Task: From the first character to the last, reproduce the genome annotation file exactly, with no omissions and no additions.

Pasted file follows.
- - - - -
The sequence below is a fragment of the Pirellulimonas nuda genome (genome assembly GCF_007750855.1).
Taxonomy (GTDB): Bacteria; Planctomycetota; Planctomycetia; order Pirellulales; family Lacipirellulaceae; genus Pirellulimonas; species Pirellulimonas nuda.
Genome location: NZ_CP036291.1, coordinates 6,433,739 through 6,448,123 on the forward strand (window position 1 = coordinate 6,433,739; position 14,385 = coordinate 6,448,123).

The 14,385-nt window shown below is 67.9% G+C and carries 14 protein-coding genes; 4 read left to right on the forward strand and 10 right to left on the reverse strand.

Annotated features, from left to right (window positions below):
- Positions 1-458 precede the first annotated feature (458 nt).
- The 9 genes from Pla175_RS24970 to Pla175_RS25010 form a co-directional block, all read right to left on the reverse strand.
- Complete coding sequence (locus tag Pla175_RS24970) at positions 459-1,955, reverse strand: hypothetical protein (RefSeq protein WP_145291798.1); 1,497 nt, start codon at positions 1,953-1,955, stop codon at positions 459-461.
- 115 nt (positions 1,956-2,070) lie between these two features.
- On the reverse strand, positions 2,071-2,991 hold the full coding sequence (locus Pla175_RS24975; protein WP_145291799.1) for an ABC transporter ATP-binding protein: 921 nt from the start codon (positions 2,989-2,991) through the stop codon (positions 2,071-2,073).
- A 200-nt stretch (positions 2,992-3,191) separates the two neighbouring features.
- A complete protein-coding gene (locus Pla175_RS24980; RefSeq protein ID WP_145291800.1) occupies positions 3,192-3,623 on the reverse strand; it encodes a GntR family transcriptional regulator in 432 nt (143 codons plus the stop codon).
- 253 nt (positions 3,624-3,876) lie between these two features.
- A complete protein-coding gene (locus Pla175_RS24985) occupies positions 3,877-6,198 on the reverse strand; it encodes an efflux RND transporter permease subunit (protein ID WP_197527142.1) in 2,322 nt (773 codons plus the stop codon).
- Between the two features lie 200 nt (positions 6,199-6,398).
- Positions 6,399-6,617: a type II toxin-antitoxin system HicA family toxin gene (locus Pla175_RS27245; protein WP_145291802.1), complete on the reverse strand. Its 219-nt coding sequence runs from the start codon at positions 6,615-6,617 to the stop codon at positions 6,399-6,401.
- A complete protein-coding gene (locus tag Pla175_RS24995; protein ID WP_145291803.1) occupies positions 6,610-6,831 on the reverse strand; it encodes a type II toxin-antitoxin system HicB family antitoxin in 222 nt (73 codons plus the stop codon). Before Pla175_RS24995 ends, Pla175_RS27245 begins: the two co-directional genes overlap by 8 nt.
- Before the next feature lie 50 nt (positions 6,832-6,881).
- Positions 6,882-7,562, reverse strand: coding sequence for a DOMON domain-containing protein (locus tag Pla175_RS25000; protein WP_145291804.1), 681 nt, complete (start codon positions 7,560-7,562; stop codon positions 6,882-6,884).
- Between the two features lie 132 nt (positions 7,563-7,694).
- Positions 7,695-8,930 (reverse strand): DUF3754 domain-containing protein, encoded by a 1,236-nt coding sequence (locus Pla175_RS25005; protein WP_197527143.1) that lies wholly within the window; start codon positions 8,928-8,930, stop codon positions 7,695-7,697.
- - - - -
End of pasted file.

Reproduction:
The sequence below is a fragment of the Pirellulimonas nuda genome (genome assembly GCF_007750855.1).
Taxonomy (GTDB): Bacteria; Planctomycetota; Planctomycetia; order Pirellulales; family Lacipirellulaceae; genus Pirellulimonas; species Pirellulimonas nuda.
Genome location: NZ_CP036291.1, coordinates 6,433,739 through 6,448,123 on the forward strand (window position 1 = coordinate 6,433,739; position 14,385 = coordinate 6,448,123).

The 14,385-nt window shown below is 67.9% G+C and carries 14 protein-coding genes; 4 read left to right on the forward strand and 10 right to left on the reverse strand.

Annotated features, from left to right (window positions below):
- Positions 1-458 precede the first annotated feature (458 nt).
- The 9 genes from Pla175_RS24970 to Pla175_RS25010 form a co-directional block, all read right to left on the reverse strand.
- Complete coding sequence (locus tag Pla175_RS24970) at positions 459-1,955, reverse strand: hypothetical protein (RefSeq protein WP_145291798.1); 1,497 nt, start codon at positions 1,953-1,955, stop codon at positions 459-461.
- 115 nt (positions 1,956-2,070) lie between these two features.
- On the reverse strand, positions 2,071-2,991 hold the full coding sequence (locus Pla175_RS24975; protein WP_145291799.1) for an ABC transporter ATP-binding protein: 921 nt from the start codon (positions 2,989-2,991) through the stop codon (positions 2,071-2,073).
- A 200-nt stretch (positions 2,992-3,191) separates the two neighbouring features.
- A complete protein-coding gene (locus Pla175_RS24980; RefSeq protein ID WP_145291800.1) occupies positions 3,192-3,623 on the reverse strand; it encodes a GntR family transcriptional regulator in 432 nt (143 codons plus the stop codon).
- 253 nt (positions 3,624-3,876) lie between these two features.
- A complete protein-coding gene (locus Pla175_RS24985) occupies positions 3,877-6,198 on the reverse strand; it encodes an efflux RND transporter permease subunit (protein ID WP_197527142.1) in 2,322 nt (773 codons plus the stop codon).
- Between the two features lie 200 nt (positions 6,199-6,398).
- Positions 6,399-6,617: a type II toxin-antitoxin system HicA family toxin gene (locus Pla175_RS27245; protein WP_145291802.1), complete on the reverse strand. Its 219-nt coding sequence runs from the start codon at positions 6,615-6,617 to the stop codon at positions 6,399-6,401.
- A complete protein-coding gene (locus tag Pla175_RS24995; protein ID WP_145291803.1) occupies positions 6,610-6,831 on the reverse strand; it encodes a type II toxin-antitoxin system HicB family antitoxin in 222 nt (73 codons plus the stop codon). Before Pla175_RS24995 ends, Pla175_RS27245 begins: the two co-directional genes overlap by 8 nt.
- Before the next feature lie 50 nt (positions 6,832-6,881).
- Positions 6,882-7,562, reverse strand: coding sequence for a DOMON domain-containing protein (locus tag Pla175_RS25000; protein WP_145291804.1), 681 nt, complete (start codon positions 7,560-7,562; stop codon positions 6,882-6,884).
- Between the two features lie 132 nt (positions 7,563-7,694).
- Positions 7,695-8,930 (reverse strand): DUF3754 domain-containing protein, encoded by a 1,236-nt coding sequence (locus Pla175_RS25005; protein WP_197527143.1) that lies wholly within the window; start codon positions 8,928-8,930, stop codon positions 7,695-7,697.